Wadi Rum, also known as The Valley of the Moon, is breathtaking at every hour of the day and night! Communicating its exceptional beauty goes beyond the written word, and photos fall short of providing an adequate visual description. I guess one way to depict Wadi Rum is envisioning a combination of Grand Canyon rock formations and Namib Desert sand dunes – but that doesn’t quite do it either… Regardless, vivid memories of time spent hiking in the desert and at Wadi Rum Stillness camp will remain etched in my mind forever. The exceptional area has been a UNESCO World Heritage Site since 2011.
Nabataeans and Bedouins
In prehistoric times, Wadi Rum was inhabited by Nabataeans, who first emerged during the sixth century BC. Their trade routes passed through the area, and they carved petroglyphs into rocks, depicting camel caravans, hunting warriors, and animals.
“Petroglyphs and inscriptions illustrate 12,000 years of human occupation in the Wadi Rum desert, telling stories about the history and evolution of the Arabian Peninsula.” wadirumnomads.com
Alameleh Inscriptions are drawings left by the Thamud people who lived in the Wadi Rum desert from around 800 BC. Wadi Rum is sometimes described as a “big, open-air library,” and the cliff and rock inscriptions are Jordanian national art treasures.
Today, Wadi Rum is home to nomadic and semi-nomadic Bedouin families belonging to several tribal groups. The Al Zalabieh Tribe makes up the majority of people living in Wadi Rum Village, the only settlement inside the protected area. The Zalabiehs are largely responsible for tourism services and operating most jeep and camel tours. The guides speak their native language, Arabic, but are also fluent in English, with a basic vocabulary in many other languages.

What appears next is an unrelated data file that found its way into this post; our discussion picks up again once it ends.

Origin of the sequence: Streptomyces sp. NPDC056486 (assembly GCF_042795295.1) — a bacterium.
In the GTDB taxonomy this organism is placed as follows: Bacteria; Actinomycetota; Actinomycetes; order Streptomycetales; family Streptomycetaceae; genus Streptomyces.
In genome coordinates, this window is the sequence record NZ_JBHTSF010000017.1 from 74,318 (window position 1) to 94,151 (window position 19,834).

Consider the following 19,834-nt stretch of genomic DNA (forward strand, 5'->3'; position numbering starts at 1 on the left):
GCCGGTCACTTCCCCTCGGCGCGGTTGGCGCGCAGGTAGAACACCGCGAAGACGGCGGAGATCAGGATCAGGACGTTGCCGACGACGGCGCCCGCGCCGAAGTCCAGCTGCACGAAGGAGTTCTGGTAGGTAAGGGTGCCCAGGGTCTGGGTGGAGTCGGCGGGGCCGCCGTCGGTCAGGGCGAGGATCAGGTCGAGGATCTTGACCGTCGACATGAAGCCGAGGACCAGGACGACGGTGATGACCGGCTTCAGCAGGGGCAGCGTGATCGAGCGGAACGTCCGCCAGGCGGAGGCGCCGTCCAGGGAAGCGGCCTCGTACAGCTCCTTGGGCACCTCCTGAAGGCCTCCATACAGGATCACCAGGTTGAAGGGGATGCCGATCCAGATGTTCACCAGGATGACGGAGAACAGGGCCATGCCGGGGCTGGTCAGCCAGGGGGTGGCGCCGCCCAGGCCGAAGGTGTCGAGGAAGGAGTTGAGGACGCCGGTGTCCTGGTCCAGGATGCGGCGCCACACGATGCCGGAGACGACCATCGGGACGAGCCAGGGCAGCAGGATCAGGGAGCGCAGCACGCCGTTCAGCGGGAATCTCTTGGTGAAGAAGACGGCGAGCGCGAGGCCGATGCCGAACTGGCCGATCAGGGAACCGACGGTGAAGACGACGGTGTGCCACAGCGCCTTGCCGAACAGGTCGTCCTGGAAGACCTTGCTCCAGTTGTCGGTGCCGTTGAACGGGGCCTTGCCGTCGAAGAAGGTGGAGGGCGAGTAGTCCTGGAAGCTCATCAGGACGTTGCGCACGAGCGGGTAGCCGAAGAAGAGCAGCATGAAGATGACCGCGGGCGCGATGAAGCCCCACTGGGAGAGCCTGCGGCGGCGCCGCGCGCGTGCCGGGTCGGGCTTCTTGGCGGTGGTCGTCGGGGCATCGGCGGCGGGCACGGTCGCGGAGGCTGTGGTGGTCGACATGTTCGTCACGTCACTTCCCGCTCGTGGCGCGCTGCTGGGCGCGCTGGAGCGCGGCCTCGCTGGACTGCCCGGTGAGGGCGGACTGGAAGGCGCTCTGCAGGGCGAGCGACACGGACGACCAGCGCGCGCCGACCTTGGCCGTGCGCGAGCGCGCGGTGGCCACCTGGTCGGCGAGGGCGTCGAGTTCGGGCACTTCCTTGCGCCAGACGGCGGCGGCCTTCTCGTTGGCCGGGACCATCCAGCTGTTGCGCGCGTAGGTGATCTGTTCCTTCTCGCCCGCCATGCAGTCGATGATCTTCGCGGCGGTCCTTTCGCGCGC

“Even though most Wadi Rum Bedouin have become villagers, they maintain goat herds for milk, butter, cheese, yogurt, and meat. Part of the year, some families return to a wandering existence with their flocks. Few Bedouins are able to continue a truly nomadic existence today, and their traditional lifestyle is fast disappearing.” wadirum.jo
Bedouins are good communicators and gracious, friendly people with an easy-going attitude and sense of humor. They enjoy life, love their desert home, and are patient with tourists who visit to experience the magic they relish every day. The desert scene was a major change from Amman. Living in their world for a few days was a special, reflective time and taught me much about desert life and the Bedouins.
“Wadi Rum allows you to get lost in its large landscapes and horizon lines.”
The weather was fantastic – not too hot during the day and refreshingly clear and brisk at night. Spring is a good time to visit the desert. Normally, annual rainfall in Wadi Rum occurs about 15 days per year, amounting to around 2 – 4 inches.